Joshua W. Evans, a Massachusetts blogger about politics, government, and other topics, has this account of the Massachusetts Libertarian Party state convention held October 18. Evan Falchuk, gubernatorial nominee of the United Independent Party, spoke to the convention. Thanks to IndependentPoliticalReport for the link.
The Bangor Daily News has this op-ed by Maine State Representative Diane Russell. She advocates ranked-choice voting for Maine. Thanks to Rob Richie for the link.
Jim Galloway, politics and government columnist for the Atlanta Journal-Constitution, devotes much of his column to describing the October 19 gubernatorial debate. Further down, the column also describes the television ad being run by the Libertarian nominee for Governor.
Dan Walters, Veteran California Political Columnist, Says One-Party Races in General Election May Injure Turnout
Dan Walters, veteran politics and government columnist for the Sacramento Bee, predicts a record low turnout for a general election in California next month. He writes, “A couple of dozen legislative and congressional races pitting members of the same party against one another may also dampen turnout.”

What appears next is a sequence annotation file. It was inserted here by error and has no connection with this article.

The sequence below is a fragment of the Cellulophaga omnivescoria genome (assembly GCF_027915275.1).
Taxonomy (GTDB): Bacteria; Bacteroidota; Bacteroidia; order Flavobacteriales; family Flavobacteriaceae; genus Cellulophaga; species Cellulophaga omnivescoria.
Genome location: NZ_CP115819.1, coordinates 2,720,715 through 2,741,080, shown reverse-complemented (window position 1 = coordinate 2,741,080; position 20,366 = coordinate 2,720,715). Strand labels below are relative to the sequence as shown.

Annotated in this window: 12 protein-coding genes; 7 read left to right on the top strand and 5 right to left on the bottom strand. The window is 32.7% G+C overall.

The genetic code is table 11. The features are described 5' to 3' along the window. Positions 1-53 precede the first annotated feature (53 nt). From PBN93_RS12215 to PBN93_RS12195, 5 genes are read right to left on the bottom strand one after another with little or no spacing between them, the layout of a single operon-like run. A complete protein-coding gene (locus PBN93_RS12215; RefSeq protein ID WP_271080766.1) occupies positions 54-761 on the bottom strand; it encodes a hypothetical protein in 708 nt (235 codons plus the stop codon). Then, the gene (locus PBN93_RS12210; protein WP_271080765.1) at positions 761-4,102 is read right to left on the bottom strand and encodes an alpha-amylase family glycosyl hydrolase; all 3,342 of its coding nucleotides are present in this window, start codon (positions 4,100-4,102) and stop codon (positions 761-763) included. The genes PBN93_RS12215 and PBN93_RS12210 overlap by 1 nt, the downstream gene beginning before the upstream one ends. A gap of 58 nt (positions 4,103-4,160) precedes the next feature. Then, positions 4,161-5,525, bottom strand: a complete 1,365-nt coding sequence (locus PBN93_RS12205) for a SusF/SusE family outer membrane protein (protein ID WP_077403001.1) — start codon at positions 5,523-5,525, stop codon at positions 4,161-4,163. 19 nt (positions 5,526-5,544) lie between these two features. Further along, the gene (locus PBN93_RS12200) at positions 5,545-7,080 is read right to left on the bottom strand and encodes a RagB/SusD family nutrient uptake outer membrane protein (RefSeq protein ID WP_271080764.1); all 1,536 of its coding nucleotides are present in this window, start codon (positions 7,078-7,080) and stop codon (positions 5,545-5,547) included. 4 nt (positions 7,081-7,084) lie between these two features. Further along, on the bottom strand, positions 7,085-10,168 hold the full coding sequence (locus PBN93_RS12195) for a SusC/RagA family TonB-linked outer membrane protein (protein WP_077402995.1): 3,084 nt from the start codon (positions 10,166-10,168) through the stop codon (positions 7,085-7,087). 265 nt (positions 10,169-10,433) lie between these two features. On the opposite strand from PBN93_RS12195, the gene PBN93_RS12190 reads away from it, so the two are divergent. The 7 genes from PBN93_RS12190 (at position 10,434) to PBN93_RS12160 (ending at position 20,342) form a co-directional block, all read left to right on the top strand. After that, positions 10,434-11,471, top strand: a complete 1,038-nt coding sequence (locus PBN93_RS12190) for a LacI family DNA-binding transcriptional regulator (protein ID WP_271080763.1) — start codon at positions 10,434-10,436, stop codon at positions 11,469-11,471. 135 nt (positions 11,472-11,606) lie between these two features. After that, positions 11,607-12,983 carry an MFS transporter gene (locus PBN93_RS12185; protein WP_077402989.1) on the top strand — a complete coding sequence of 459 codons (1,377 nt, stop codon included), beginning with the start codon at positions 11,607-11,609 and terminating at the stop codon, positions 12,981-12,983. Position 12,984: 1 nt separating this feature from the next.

He did not say anything about the effect on turnout of a system that has left California as one of only six states this year with only Democrats and Republicans on the ballot for the top office on the ballot, but that probably is another factor in lowering turnout. Thanks to AroundtheCapital for the link.
Michael Waldman, President of the Brennan Center, Criticizes U.S. Supreme Court Behavior on Voting Rights
Michael Waldman, president of the Brennan Center, has this article in Politico on the U.S. Supreme Court and its apparent indifference to voting rights, particularly in relation to Texas. Thanks to HowAppealing for the link.
On October 20, Public Policy Polling released a North Carolina U.S. Senate poll. The results: Democratic incumbent Kay Hagan 46%; Republican Richard Tillis 43%; Libertarian Sean Haugh 5%; undecided 7%. The poll includes a question for the Haugh voters, which shows that he draws almost equally between people who (if they were to vote in a two-candidate race) would vote Democratic or Republican. Thanks to PoliticalWire for the link.